The common scientific tests for measuring the effectiveness of handguns for defensive applications are relatively simple, but humansare not. One popular test is to fire handgun cartridges into ballistic gelatin. This test meets the scientific requirements of creating measurable,repeatable results in a safe, controlled environment. These results are then used to estimate stopping power.
However, unlike a block of gelatin, the humanbody is a complicated organic machine composed of bone, skin, muscle and erratic chemical reactions. Add to this the likelihood that both the defender andthe assailant will be in motion during the conflict, and things start to get complicated. A particular ammunition choice may excel in lab tests, but ifshot placement is poor, or the shots miss altogether, then the round's inherent effectiveness becomes a moot point.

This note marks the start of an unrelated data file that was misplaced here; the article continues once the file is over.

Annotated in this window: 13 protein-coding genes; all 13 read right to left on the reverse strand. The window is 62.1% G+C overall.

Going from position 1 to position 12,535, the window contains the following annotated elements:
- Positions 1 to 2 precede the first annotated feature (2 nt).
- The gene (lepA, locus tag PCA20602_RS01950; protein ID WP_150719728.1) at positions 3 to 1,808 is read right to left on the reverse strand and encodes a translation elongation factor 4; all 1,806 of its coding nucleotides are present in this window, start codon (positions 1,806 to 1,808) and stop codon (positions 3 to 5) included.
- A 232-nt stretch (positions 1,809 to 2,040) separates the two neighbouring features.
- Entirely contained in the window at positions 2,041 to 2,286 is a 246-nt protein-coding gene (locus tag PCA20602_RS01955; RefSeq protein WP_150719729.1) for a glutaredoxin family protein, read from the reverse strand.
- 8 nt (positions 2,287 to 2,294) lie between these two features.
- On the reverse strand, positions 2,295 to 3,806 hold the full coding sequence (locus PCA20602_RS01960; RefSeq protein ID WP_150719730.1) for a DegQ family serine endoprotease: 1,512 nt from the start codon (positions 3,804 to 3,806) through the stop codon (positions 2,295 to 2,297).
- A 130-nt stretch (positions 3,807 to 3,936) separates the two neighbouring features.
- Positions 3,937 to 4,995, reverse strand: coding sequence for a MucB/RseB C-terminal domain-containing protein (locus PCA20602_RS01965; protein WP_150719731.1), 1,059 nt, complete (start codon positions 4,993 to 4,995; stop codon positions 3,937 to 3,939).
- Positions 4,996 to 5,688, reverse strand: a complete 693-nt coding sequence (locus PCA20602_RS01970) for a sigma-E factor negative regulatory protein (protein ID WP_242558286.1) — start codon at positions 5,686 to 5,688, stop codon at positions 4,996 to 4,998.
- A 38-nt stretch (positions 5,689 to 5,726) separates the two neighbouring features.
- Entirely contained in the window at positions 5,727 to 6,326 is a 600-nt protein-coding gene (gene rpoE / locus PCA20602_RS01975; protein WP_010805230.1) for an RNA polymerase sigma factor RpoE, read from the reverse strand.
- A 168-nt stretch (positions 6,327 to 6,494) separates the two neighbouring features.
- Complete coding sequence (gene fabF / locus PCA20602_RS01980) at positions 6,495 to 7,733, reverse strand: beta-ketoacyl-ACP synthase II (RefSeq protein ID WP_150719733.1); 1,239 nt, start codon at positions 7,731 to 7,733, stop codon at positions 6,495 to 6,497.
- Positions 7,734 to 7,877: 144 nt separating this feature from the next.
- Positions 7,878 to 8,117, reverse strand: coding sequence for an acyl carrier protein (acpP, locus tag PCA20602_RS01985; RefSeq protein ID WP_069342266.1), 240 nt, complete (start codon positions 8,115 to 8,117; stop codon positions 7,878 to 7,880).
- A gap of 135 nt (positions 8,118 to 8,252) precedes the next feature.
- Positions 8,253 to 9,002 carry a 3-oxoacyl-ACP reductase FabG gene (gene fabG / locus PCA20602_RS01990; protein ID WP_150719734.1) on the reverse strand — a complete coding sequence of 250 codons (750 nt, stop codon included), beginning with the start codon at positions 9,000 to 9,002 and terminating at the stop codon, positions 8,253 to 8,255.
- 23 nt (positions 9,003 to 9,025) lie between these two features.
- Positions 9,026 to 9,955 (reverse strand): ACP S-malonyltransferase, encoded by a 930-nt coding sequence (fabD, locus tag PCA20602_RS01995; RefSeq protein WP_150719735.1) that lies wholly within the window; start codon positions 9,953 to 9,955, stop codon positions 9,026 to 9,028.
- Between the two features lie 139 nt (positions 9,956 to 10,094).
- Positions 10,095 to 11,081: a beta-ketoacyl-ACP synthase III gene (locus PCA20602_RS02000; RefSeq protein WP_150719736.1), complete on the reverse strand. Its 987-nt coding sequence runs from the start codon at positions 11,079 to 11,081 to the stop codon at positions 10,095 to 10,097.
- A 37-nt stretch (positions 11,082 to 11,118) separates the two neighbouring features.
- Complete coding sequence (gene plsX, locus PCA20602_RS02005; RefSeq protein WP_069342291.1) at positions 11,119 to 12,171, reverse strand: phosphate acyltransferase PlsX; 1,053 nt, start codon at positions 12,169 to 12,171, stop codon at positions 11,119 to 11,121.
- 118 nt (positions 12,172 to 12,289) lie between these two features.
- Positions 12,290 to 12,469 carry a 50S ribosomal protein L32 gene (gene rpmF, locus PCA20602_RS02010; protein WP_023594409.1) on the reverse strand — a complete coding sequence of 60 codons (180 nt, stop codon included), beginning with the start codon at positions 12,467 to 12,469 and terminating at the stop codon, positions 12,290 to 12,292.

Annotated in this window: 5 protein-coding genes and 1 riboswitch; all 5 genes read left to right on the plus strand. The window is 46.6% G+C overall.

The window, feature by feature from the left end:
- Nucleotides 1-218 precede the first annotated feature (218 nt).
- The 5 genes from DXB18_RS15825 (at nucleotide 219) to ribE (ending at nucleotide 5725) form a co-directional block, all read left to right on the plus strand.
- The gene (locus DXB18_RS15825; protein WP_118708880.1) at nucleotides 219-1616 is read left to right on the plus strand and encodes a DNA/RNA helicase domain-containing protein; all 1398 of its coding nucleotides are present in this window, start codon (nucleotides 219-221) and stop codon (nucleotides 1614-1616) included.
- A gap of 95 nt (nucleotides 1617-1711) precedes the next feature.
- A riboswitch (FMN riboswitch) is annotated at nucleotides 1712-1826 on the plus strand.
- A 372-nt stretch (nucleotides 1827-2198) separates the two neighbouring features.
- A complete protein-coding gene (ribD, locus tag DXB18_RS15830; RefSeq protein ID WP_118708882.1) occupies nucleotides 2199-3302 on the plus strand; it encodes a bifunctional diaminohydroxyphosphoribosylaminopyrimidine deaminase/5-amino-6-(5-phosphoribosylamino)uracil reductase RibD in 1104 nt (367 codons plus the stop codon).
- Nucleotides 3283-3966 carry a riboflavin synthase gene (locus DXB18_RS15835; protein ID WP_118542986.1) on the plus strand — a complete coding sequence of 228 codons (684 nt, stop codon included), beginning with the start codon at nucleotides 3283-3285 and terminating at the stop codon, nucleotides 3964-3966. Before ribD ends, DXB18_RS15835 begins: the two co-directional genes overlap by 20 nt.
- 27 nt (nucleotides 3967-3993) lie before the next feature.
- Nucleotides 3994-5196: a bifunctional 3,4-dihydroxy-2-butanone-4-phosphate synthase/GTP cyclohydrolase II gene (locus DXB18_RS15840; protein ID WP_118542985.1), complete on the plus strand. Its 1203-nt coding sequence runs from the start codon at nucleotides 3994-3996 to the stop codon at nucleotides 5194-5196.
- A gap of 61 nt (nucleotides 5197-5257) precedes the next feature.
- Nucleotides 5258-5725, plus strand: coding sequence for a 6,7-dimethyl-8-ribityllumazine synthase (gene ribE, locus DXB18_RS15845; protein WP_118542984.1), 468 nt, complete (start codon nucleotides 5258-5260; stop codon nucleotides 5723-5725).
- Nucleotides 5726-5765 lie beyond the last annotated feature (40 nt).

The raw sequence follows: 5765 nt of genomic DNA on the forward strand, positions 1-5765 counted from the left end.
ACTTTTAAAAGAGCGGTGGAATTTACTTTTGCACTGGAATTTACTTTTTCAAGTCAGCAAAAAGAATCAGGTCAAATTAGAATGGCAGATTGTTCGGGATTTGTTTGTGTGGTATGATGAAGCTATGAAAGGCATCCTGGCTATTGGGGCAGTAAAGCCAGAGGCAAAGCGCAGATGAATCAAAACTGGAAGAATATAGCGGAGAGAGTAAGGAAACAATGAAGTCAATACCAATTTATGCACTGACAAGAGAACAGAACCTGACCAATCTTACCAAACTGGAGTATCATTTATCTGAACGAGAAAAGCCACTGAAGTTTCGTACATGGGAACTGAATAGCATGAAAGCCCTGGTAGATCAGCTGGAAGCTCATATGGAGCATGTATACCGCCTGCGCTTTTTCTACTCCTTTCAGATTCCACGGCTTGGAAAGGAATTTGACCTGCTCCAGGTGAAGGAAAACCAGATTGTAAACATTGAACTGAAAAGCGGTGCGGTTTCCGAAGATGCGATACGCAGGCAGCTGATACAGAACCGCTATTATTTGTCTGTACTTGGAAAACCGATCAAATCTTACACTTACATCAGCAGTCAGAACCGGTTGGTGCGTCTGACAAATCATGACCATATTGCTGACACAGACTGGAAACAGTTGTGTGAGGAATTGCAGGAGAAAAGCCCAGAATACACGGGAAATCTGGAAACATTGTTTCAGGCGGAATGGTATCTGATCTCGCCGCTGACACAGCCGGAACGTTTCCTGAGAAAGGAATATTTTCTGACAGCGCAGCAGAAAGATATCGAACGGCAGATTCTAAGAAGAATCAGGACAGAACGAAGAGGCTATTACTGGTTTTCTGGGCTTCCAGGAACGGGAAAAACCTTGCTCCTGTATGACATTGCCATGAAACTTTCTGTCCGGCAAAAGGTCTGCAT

Of the factorsthat play a role in a gun fight, the mindset and attitude of the combatants is one of the most important, and the most mysterious. One report I readdescribed a person passing out and nearly dying of shock from a .22-caliber scratch on the arm. Another told of a government agent, after being shot five timesin the torso by handgun bullets, walking over to a medic and asking for assistance. What’s the difference between these two reports? There's an old sayingthat seems to sum up the psychology of a gun-fight quite nicely, “It’s not the size of the dog in the fight, but the size of the fight in the dog."